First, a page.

Where Does Your Insurance Premium Go?

InsFormSmallAHIP, the trade association for health insurers, has a nifty infographic answering the question: “Where does your premium dollar go?”

Obviously designed to defray accusations that health insurers earn too much profit, the infographic shows “net margin: of only three percent. A full 80 percent of our premium dollar goes to paying medical, hospital, and prescription claims.”

Fair enough. However, the elephant in the infographic is the 18 percent of premium that goes to “operating costs.” Lest you think that’s a synonym for “overhead” or “bureaucracy,” AHIP helpfully explains: “Operating costs include consumer-centric activities such as communicating with members, running customer service operations, quality reviews, and data analysis, among other activities.”

Well, readers have to judge how “consumer-centric” those operations are.

In 2015, average premium for a single worker in an employer-based plan was $6,251. So, $1,125 of that contributed to the insurer’s “operating costs.” How much health spending did the average insured person in an employer-based plan incur? $5,141, of which $813 was out of pocket. In other words, insurers’ “operating costs” added 22 percent to actual spending on health care.

Let’s compare this to auto insurance. For a sedan, annual cost of ownership amounts to $8,558 for a sedan, including $1,222 insurance.  So, operating costs (excluding insurance premium) are $7,336 – 43 percent more than average annual health spending for someone in an employer-based plan. Yet, the entire premium of auto insurance is less than the operating cost buried in the premium of health insurance!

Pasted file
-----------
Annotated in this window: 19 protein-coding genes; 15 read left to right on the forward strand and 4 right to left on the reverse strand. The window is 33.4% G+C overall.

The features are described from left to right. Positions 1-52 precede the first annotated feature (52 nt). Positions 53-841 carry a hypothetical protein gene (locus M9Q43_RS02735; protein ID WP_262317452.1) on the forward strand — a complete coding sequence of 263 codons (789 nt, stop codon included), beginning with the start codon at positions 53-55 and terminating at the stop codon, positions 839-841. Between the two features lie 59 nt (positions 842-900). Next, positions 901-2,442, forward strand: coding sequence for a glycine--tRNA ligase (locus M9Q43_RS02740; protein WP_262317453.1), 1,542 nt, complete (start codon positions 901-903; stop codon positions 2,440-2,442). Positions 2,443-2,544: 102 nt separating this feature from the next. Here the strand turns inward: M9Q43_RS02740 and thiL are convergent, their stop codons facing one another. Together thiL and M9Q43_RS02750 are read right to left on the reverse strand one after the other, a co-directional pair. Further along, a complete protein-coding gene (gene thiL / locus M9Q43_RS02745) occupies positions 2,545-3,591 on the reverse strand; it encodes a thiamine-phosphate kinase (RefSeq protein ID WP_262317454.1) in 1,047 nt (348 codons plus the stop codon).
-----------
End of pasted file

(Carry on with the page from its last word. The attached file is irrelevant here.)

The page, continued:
Another way to look at it: About 25 percent of the premium of auto insurance covers operating costs (see here and here). That would be $305 for a sedan – a mere four percent of the operating costs.

The reason? We do not expect auto insurance to cover almost every penny of spending we incur every year to run our cars. If only that were true of health insurance.

The real issue is not where our health insurance premium dollars go, but how much of our health dollars go to premiums.

Comments (7)

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  1. Barry Carol says:

    Actually, the majority of lives with employer sponsored insurance (ESI) are in self-funded plans. These employers contract with insurers to administer their health insurance plans on an administrative services only (ASO) basis. When I was still working, my former employer paid its insurer $20 per month mainly to pay claims and provide a network for its active workforce and $40 per month for its retirees since they had many more claims on average. ASO costs as a percentage of total health plan spending was in the mid to high single digits, not 20% plus and it was a very profitable business for insurers as well at least in terms of profit margin as opposed to gross profit dollars. There is no need for underwriting or insurance commissions and most of the marketing is handled by the employer’s HR department during the annual open enrollment period. The bottom line is that ESI self-funded administrative costs are very low. By contrast, administrative costs for an underwritten individual market plan in the old days often exceeded 40% of premiums. Medical claims costs were quite low because only healthy people could qualify for enrollment.

    As for auto insurance, most people don’t have many accidents and they don’t have more of them as they age at least until their eyesight worsens and their reaction time slows materially. In 54 years of driving, I’ve had three collision damage claims and two of those were caused by drivers who ran a stop sign and a red light.